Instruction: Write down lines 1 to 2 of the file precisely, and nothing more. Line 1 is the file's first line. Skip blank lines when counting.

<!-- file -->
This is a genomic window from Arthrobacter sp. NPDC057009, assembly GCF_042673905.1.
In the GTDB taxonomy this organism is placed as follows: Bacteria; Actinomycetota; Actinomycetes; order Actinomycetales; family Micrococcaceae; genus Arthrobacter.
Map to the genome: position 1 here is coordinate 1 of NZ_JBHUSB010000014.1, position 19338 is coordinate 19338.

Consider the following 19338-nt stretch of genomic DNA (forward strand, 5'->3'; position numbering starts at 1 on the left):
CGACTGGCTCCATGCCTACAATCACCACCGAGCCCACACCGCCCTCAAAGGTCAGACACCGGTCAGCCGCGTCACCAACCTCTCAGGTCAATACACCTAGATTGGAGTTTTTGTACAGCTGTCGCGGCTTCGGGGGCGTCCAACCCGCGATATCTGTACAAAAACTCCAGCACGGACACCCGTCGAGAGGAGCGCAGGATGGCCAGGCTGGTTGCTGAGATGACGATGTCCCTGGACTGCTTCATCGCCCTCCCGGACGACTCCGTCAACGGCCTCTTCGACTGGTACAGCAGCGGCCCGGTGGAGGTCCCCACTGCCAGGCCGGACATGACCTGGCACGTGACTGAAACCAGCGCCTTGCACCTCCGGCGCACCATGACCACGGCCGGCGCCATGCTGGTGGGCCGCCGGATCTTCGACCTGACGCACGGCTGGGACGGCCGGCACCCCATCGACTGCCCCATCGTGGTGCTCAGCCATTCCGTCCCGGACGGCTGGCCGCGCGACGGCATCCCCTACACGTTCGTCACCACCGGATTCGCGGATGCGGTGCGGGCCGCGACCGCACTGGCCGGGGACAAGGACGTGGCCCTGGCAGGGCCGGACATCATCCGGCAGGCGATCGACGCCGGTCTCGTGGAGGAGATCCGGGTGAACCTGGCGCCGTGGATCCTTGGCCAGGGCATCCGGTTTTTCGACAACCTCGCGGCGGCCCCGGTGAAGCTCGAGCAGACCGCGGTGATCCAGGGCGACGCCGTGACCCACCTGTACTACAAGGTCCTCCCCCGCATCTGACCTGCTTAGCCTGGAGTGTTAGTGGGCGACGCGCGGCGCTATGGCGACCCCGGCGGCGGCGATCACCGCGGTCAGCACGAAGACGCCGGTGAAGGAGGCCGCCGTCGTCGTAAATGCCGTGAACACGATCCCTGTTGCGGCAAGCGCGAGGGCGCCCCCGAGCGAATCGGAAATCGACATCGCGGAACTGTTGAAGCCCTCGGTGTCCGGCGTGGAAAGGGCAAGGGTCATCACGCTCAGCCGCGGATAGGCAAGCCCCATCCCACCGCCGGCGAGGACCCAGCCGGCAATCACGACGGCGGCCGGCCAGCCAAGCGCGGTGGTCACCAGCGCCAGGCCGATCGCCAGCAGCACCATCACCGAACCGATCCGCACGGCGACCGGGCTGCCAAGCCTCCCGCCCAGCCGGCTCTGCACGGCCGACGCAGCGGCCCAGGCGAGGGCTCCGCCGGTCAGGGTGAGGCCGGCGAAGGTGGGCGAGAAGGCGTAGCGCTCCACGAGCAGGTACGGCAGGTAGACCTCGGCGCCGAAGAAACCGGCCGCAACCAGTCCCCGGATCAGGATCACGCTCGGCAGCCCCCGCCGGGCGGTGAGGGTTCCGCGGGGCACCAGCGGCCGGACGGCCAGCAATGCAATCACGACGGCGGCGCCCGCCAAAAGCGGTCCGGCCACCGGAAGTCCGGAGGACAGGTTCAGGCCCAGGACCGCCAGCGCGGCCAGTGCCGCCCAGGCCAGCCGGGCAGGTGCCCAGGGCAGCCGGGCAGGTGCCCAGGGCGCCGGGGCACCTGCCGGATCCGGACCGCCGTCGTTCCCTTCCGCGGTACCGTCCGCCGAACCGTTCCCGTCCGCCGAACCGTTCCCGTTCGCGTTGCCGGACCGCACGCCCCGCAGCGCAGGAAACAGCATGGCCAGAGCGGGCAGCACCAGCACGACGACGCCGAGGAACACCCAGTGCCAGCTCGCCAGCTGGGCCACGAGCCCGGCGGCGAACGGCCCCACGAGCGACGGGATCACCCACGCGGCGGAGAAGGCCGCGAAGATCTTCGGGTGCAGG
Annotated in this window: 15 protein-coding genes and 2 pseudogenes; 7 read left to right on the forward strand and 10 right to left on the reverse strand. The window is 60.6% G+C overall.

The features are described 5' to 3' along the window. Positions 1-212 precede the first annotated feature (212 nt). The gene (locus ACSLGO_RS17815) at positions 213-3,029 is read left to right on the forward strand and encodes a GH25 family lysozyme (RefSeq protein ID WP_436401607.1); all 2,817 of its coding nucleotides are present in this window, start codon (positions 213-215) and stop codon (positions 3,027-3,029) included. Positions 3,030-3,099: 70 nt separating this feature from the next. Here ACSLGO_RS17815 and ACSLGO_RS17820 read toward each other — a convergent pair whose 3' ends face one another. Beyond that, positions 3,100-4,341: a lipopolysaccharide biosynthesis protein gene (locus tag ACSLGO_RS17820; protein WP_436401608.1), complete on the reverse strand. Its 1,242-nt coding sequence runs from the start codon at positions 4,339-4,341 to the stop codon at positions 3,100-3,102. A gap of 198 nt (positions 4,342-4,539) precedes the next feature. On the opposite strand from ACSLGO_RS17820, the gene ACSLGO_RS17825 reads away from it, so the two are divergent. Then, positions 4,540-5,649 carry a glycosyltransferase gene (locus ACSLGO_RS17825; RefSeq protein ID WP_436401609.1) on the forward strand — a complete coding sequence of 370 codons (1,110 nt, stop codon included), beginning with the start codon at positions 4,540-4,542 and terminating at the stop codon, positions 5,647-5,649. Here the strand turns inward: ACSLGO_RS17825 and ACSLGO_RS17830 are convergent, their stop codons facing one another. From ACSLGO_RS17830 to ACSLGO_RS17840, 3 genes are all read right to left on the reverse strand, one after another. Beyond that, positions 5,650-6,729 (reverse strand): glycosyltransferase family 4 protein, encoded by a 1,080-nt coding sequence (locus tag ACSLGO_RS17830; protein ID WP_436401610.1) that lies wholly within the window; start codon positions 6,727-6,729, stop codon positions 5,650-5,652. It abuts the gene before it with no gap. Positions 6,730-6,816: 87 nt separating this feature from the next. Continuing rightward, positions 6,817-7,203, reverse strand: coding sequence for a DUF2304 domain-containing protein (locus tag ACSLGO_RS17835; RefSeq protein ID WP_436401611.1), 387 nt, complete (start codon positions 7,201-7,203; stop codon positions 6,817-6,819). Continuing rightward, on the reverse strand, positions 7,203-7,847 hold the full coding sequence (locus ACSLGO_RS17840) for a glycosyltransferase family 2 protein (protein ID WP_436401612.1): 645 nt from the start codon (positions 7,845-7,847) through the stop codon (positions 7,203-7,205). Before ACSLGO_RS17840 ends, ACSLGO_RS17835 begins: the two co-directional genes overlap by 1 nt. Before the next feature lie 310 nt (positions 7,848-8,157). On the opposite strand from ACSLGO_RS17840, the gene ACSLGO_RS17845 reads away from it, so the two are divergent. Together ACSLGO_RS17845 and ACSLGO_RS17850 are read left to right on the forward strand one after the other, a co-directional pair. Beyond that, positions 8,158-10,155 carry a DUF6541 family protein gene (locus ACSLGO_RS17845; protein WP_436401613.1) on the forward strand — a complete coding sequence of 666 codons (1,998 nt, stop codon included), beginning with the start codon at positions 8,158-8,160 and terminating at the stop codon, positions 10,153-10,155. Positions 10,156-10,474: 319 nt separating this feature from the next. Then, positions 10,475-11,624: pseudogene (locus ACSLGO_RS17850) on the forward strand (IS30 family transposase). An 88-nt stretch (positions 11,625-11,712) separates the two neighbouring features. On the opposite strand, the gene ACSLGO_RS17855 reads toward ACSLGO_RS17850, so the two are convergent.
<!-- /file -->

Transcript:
This is a genomic window from Arthrobacter sp. NPDC057009, assembly GCF_042673905.1.
In the GTDB taxonomy this organism is placed as follows: Bacteria; Actinomycetota; Actinomycetes; order Actinomycetales; family Micrococcaceae; genus Arthrobacter.